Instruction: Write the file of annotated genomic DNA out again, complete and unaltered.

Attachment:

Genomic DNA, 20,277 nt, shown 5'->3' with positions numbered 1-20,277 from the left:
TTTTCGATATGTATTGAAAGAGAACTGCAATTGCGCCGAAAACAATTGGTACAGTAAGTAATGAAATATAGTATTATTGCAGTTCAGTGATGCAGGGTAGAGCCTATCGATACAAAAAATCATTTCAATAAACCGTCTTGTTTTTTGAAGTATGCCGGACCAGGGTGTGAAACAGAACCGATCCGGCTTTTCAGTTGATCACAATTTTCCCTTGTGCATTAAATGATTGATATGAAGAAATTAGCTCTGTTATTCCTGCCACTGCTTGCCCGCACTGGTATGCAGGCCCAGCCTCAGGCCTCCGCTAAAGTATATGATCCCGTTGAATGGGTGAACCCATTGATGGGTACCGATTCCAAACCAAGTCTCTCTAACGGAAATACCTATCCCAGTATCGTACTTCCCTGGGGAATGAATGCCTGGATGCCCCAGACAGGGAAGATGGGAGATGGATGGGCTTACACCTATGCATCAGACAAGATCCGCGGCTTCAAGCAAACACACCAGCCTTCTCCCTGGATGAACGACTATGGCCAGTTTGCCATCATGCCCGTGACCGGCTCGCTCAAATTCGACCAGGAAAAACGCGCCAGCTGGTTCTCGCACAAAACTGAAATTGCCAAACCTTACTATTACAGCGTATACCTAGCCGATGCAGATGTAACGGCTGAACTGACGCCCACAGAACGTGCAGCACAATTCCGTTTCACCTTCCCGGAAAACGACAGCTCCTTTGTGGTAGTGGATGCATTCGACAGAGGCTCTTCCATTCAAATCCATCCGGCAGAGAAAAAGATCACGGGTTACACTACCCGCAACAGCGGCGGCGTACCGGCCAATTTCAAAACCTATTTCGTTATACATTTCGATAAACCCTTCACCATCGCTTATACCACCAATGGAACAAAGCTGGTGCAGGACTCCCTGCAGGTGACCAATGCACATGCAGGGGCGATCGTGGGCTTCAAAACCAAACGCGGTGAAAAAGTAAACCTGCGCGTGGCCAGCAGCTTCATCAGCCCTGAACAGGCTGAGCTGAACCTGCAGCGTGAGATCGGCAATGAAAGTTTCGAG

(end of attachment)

Genomic DNA, 20,277 nt, shown 5'->3' with positions numbered 1-20,277 from the left:
TTTTCGATATGTATTGAAAGAGAACTGCAATTGCGCCGAAAACAATTGGTACAGTAAGTAATGAAATATAGTATTATTGCAGTTCAGTGATGCAGGGTAGAGCCTATCGATACAAAAAATCATTTCAATAAACCGTCTTGTTTTTTGAAGTATGCCGGACCAGGGTGTGAAACAGAACCGATCCGGCTTTTCAGTTGATCACAATTTTCCCTTGTGCATTAAATGATTGATATGAAGAAATTAGCTCTGTTATTCCTGCCACTGCTTGCCCGCACTGGTATGCAGGCCCAGCCTCAGGCCTCCGCTAAAGTATATGATCCCGTTGAATGGGTGAACCCATTGATGGGTACCGATTCCAAACCAAGTCTCTCTAACGGAAATACCTATCCCAGTATCGTACTTCCCTGGGGAATGAATGCCTGGATGCCCCAGACAGGGAAGATGGGAGATGGATGGGCTTACACCTATGCATCAGACAAGATCCGCGGCTTCAAGCAAACACACCAGCCTTCTCCCTGGATGAACGACTATGGCCAGTTTGCCATCATGCCCGTGACCGGCTCGCTCAAATTCGACCAGGAAAAACGCGCCAGCTGGTTCTCGCACAAAACTGAAATTGCCAAACCTTACTATTACAGCGTATACCTAGCCGATGCAGATGTAACGGCTGAACTGACGCCCACAGAACGTGCAGCACAATTCCGTTTCACCTTCCCGGAAAACGACAGCTCCTTTGTGGTAGTGGATGCATTCGACAGAGGCTCTTCCATTCAAATCCATCCGGCAGAGAAAAAGATCACGGGTTACACTACCCGCAACAGCGGCGGCGTACCGGCCAATTTCAAAACCTATTTCGTTATACATTTCGATAAACCCTTCACCATCGCTTATACCACCAATGGAACAAAGCTGGTGCAGGACTCCCTGCAGGTGACCAATGCACATGCAGGGGCGATCGTGGGCTTCAAAACCAAACGCGGTGAAAAAGTAAACCTGCGCGTGGCCAGCAGCTTCATCAGCCCTGAACAGGCTGAGCTGAACCTGCAGCGTGAGATCGGCAATGAAAGTTTCGAG